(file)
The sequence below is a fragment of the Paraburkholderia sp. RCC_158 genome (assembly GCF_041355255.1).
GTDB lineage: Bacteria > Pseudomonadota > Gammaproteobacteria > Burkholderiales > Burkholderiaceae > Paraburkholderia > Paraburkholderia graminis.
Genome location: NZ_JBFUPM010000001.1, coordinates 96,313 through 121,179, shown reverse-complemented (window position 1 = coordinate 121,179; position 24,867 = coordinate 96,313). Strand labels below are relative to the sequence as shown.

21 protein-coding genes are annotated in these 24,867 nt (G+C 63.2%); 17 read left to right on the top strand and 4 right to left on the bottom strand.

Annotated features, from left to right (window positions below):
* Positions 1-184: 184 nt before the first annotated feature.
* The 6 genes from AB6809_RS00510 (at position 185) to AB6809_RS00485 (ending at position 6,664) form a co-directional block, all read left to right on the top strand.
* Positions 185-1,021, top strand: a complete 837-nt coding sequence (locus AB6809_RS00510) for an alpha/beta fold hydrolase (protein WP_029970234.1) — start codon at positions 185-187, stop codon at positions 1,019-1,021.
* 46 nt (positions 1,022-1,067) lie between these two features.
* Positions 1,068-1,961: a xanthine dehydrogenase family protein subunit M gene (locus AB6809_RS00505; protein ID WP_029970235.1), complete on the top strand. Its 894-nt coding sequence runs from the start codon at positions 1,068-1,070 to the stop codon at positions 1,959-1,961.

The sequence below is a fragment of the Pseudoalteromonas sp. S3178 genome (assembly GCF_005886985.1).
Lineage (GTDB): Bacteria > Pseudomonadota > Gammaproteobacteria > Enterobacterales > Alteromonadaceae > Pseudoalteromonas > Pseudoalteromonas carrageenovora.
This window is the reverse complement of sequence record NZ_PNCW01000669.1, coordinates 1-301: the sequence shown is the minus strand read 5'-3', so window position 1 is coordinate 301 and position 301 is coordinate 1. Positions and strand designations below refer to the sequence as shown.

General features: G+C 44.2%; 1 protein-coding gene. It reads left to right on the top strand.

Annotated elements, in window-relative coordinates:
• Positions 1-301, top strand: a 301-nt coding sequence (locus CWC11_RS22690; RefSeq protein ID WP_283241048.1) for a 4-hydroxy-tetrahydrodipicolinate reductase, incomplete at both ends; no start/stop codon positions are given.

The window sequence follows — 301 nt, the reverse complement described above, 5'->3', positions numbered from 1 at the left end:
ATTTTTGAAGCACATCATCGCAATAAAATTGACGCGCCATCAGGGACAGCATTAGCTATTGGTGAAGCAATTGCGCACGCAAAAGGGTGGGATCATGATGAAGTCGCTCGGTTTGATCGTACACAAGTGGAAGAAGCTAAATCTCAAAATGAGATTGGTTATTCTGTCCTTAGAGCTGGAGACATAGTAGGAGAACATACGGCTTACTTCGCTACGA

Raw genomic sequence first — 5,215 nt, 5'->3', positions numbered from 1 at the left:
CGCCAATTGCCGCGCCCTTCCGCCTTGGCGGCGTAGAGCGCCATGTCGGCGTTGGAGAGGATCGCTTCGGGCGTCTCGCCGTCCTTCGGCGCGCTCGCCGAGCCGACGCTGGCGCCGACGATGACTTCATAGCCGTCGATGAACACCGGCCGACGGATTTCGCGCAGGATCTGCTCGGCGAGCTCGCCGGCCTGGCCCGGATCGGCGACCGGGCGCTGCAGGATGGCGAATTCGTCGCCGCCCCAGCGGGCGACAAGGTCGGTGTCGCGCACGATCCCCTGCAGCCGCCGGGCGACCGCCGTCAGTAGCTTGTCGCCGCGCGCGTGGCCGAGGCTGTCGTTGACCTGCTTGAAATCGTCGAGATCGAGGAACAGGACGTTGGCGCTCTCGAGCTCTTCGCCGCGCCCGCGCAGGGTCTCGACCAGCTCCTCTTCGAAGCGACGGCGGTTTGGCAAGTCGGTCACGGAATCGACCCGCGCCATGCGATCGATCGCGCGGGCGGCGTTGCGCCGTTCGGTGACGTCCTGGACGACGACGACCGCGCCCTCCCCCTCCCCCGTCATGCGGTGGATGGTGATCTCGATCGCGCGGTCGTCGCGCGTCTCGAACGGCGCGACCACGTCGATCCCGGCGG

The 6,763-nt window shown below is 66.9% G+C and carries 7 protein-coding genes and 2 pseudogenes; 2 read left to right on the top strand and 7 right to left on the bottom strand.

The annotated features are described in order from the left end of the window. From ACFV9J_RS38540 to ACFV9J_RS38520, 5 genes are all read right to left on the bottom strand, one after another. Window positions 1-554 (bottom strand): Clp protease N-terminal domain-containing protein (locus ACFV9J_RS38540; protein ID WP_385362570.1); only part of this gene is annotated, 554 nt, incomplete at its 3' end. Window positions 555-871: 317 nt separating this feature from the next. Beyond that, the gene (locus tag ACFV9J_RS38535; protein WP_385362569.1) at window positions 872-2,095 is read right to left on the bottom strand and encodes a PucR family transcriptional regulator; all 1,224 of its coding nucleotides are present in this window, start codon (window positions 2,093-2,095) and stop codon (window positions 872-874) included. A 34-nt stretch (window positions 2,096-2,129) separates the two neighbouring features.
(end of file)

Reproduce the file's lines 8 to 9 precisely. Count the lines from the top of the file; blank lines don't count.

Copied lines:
* Positions 185-1,021, top strand: a complete 837-nt coding sequence (locus AB6809_RS00510) for an alpha/beta fold hydrolase (protein WP_029970234.1) — start codon at positions 185-187, stop codon at positions 1,019-1,021.
* 46 nt (positions 1,022-1,067) lie between these two features.